St. Louis Blues Need To Improve Communication Between General Manager and Coach

By Patrick Karraker
St. Louis Blues Ryan Reaves
Ed Mulholland-USA TODAY Sports

St. Louis Blues forward Ryan Reaves seems to have regained his spot in the lineup, as the 27 year old is dressing for his second straight contest after being a healthy scratch for the previous two. The benching acted as a wake-up call for Reaves, who had a bad stretch of play, but it’s a bit offsetting when you consider that he has the longest contract of any forward on the team.

Under the new ownership of Tom Stillman, the Blues have broken a rather longstanding trend and been big spenders. While it’s nice that management is fully devoting themselves to winning, how much of that spending is actually merited?

According to the St. Louis Post-Dispatch, Blues coach Ken Hitchcock made a statement concerning his relationship with general manager Doug Armstrong, which could be considered a bit disturbing by some, saying, “I don’t like to even know what’s being considered or talked about. I feel like if I have any information, I might look at the player differently, might coach him differently, might react differently…I don’t want to know.” While this comment was made while talking about the rumors surrounding players who have a chance of being traded, specifically forward Chris Stewart, the recent trends surrounding the Blues’ lineups and roster activity indicate that maybe this applies to how the team is approaching in-house spending as well.

The most substantial evidence to support this claim involves the team’s financial commitment to the “CPR” line (Adam Cracknell, Chris Porter and Reaves), which brought them a high amount of success down the stretch last season. While the Blues have upped their investment in all three of these players over the past year, none of them are being placed in a situation to succeed by Hitchcock at the moment.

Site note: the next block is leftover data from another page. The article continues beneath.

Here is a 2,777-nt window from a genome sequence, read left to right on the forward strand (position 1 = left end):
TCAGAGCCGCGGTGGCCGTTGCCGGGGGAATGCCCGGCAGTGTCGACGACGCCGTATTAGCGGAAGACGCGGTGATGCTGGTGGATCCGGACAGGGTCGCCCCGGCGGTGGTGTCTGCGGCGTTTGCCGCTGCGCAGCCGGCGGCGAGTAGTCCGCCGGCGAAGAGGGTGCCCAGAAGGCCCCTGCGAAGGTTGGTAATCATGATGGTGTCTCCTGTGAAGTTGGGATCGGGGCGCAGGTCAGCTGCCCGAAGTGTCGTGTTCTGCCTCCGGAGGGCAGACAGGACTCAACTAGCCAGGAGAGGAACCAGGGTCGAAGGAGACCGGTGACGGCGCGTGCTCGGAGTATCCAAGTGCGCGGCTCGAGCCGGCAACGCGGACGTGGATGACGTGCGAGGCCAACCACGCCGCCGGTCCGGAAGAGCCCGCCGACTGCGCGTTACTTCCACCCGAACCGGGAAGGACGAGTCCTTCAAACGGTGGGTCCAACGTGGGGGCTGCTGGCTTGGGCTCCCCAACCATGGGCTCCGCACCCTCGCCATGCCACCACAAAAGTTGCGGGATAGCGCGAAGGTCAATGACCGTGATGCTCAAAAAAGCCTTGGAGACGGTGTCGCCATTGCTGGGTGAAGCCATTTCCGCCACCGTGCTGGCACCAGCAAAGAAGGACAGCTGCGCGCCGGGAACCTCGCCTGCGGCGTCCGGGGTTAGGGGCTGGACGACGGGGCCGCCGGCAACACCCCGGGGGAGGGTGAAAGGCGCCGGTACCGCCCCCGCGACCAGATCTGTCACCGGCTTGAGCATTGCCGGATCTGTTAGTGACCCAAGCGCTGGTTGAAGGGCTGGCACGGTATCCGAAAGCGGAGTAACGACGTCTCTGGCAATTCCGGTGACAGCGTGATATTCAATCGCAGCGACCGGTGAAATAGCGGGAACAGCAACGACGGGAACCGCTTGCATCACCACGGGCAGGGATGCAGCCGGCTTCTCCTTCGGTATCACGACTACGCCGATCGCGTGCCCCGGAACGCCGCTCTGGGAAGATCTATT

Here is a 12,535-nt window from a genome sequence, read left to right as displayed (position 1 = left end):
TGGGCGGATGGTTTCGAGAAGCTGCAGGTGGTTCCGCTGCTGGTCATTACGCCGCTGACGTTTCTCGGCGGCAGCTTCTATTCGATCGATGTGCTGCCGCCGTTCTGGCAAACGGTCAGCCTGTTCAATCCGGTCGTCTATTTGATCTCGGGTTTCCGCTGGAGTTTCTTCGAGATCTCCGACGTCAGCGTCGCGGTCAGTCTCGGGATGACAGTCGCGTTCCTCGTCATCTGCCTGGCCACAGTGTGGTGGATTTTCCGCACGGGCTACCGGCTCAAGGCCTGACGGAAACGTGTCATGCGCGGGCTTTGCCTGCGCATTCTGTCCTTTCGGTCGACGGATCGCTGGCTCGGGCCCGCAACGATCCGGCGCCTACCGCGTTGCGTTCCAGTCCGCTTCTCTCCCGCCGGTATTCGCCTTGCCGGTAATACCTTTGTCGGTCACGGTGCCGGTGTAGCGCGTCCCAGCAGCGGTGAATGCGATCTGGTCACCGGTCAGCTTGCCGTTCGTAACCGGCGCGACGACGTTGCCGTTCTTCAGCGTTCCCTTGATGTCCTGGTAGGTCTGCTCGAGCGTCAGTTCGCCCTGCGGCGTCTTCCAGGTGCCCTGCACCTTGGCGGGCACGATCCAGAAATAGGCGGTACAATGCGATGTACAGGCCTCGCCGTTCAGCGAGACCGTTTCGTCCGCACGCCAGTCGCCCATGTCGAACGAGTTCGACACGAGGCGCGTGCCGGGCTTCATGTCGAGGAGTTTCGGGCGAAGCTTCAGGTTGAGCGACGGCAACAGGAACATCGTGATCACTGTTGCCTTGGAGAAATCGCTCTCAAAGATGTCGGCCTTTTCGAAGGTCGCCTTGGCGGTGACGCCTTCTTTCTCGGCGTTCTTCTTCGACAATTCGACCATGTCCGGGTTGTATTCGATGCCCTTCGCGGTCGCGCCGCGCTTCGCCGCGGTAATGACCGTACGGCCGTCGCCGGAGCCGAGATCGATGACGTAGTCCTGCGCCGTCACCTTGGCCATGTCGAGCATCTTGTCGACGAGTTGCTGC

Porter has been the biggest bust of the three during 2013-14. After spending six years in the Blues organization, he broke out in 2012-13 by registering eight points in 29 games and providing a valuable presence on the boards. The Blues promptly rewarded him with a two-year, one-way contract that pays him $675,000 per season.

Management’s opinion of him obviously changed quickly though, as they went out and signed veteran Brenden Morrow while assigning Porter back to the AHL in advance of the season. Porter has been up with the team on two separate occasions to provide injury relief and has skated in 10 games this season, but that is certainly not the kind of value the organization must have envisioned him providing when they chose to give him a multi-year, one-way deal. It sent a message when the Blues had an open spot on their roster following an injury to Reaves, yet decided to operate at less than full capacity rather than recalling Porter immediately. Obviously, they don’t like the way his contract is affecting the salary cap, as they placed Porter on waivers early in the season in an attempt to try to get him another NHL job. Porter now seems to have been passed up on the organizational depth chart by 20-year-old Dmitrij Jaskin, and it’s possible that he will not get another chance to contribute to the team until rosters expand after the trade deadline.

Cracknell, a longtime minor leaguer who was given a one-year, $600,000 one-way contract, has had a slightly more favorable situation, but certainly not one befitting of a player with a one-year deal. Despite spending the majority of the season on the active roster, he was inserted into the lineup just 17 times and was frequently passed over for more untested players like Jaskin. When the team decided to stick with eight defensemen several weeks ago, Cracknell was made expendable and sent back to the AHL.

Though Reaves has delivered an impact this year, he may end up being the worst investment if current trends continue. The Blues signed him to a four-year, $4.5 million deal last month, but seeing as how Reaves had lost his spot before Vladimir Sobotka’s injury forced him back into the lineup, it makes you wonder whether Hitchcock and Armstrong were on the same page regarding his long-term potential.

All in all, it’s difficult to complain about the Blues considering that they have been so successful during 2013-14. But with as tight as they have gotten with the salary cap, you have to wonder if they can keep the success up without becoming more careful with their spending.

Patrick Karraker is a writer for Follow him on Twitter @PatrickKarraker, “Like” him on Facebook, or add him to your network on Google.

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